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As we know, Common method for encrypting data is to divide a plaintext in the blocks and xor the plaintext with a pseudo random string, this is what CBC does. In GCM, IV is 96 bit which is a nonce, so first counter block is IV followed by 32 bit number '1'. ${IV \parallel 1}$, here the pseudo random string is generated by the encrypting(here AES 256) the o/p ...


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We don't even have to carefully analyze its variant of CBC mode. The webpage for rsyncrypto says it all: This modification ensures that two almost identical files, such as the same file before an after a change, when encrypted using rsyncrypto and the same key, will produce almost identical encrypted files Whatever they are doing (reusing IVs, etc), and ...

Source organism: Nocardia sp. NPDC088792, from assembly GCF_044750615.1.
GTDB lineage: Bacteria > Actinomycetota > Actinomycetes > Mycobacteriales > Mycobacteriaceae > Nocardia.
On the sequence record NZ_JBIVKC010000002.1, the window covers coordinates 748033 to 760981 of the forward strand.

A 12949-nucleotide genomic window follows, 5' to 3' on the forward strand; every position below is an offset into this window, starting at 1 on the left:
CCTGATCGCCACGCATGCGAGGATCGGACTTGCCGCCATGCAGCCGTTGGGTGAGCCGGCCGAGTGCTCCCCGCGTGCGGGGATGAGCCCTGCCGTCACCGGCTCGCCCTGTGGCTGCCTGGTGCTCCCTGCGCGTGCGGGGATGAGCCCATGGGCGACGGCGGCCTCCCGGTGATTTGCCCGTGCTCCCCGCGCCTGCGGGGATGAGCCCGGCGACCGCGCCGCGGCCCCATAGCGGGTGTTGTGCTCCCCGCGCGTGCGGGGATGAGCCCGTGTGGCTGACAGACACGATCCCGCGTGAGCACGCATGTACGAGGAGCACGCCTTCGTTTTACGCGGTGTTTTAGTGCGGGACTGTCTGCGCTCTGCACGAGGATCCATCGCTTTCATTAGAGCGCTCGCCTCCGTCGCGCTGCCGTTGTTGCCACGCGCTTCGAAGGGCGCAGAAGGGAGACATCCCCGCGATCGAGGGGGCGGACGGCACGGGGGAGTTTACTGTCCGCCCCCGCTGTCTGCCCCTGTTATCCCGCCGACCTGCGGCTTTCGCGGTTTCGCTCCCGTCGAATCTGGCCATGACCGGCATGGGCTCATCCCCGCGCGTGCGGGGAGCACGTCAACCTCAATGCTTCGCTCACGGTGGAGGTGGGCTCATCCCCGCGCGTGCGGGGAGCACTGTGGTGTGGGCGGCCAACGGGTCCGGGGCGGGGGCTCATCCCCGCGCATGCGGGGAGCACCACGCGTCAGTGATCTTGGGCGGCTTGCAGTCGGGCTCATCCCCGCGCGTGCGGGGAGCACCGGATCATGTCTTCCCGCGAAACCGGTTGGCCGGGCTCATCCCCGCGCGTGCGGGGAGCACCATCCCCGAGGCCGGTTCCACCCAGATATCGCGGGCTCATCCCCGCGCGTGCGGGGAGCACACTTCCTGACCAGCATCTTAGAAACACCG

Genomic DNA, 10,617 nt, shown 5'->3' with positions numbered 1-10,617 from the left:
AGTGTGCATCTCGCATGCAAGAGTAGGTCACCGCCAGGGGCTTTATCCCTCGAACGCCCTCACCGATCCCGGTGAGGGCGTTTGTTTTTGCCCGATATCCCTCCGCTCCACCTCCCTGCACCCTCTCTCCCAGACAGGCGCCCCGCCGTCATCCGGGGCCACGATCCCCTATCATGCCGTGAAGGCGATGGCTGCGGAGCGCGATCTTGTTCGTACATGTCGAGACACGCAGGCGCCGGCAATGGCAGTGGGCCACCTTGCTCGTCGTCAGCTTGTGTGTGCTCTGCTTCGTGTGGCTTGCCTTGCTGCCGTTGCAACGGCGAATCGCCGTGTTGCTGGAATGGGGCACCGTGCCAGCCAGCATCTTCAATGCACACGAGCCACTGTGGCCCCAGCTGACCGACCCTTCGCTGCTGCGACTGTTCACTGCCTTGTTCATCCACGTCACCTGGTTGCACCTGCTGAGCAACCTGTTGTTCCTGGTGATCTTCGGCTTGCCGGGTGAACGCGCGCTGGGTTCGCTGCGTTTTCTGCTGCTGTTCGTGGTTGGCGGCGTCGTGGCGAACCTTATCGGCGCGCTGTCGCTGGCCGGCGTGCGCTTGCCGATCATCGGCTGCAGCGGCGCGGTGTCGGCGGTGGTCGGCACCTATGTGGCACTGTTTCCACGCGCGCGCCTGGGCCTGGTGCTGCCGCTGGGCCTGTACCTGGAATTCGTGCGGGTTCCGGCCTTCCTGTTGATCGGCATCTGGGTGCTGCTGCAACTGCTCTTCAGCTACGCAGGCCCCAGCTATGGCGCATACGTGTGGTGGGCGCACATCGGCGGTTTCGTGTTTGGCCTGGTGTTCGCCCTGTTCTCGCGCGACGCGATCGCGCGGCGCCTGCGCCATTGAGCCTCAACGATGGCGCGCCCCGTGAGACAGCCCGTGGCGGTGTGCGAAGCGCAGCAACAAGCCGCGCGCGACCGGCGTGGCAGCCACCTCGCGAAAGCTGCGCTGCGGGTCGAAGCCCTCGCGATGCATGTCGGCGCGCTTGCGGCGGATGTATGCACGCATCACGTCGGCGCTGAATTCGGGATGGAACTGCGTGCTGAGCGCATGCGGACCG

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Maybe it's actually not snake-oil, but at best it's redundant. The first part of its detail that I'd call redundant is the fact that it uses RSA to encrypt a per-file key that they for some reason call "session" key. There is I believe a mode of operation of block cipher that's rsync-friendly, and it's the XTS disk encryption mode. Yes, if you can ...


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